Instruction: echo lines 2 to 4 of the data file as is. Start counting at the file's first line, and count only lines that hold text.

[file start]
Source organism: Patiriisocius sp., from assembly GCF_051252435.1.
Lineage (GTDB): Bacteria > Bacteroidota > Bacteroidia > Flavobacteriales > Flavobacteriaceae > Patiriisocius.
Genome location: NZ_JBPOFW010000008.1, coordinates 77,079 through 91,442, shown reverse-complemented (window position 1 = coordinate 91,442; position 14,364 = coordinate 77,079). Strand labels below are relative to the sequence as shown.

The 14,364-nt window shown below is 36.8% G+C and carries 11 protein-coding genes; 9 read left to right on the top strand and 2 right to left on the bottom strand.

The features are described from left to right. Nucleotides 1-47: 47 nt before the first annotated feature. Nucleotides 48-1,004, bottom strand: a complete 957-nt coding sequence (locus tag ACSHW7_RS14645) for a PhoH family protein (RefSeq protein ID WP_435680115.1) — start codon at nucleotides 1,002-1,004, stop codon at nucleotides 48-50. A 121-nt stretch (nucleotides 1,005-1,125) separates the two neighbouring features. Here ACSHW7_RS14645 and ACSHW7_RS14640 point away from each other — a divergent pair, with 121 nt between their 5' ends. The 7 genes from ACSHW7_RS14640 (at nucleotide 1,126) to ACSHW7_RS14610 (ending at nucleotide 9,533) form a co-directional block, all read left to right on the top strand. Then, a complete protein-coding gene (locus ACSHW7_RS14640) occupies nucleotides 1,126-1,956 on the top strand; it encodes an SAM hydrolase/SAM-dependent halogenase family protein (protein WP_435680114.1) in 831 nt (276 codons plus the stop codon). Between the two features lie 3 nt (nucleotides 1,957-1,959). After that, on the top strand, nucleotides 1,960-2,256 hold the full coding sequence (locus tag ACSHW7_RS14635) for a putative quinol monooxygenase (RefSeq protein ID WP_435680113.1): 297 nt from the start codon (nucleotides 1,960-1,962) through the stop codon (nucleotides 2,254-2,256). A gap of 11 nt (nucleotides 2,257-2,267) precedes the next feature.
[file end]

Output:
Lineage (GTDB): Bacteria > Bacteroidota > Bacteroidia > Flavobacteriales > Flavobacteriaceae > Patiriisocius.
Genome location: NZ_JBPOFW010000008.1, coordinates 77,079 through 91,442, shown reverse-complemented (window position 1 = coordinate 91,442; position 14,364 = coordinate 77,079). Strand labels below are relative to the sequence as shown.

The 14,364-nt window shown below is 36.8% G+C and carries 11 protein-coding genes; 9 read left to right on the top strand and 2 right to left on the bottom strand.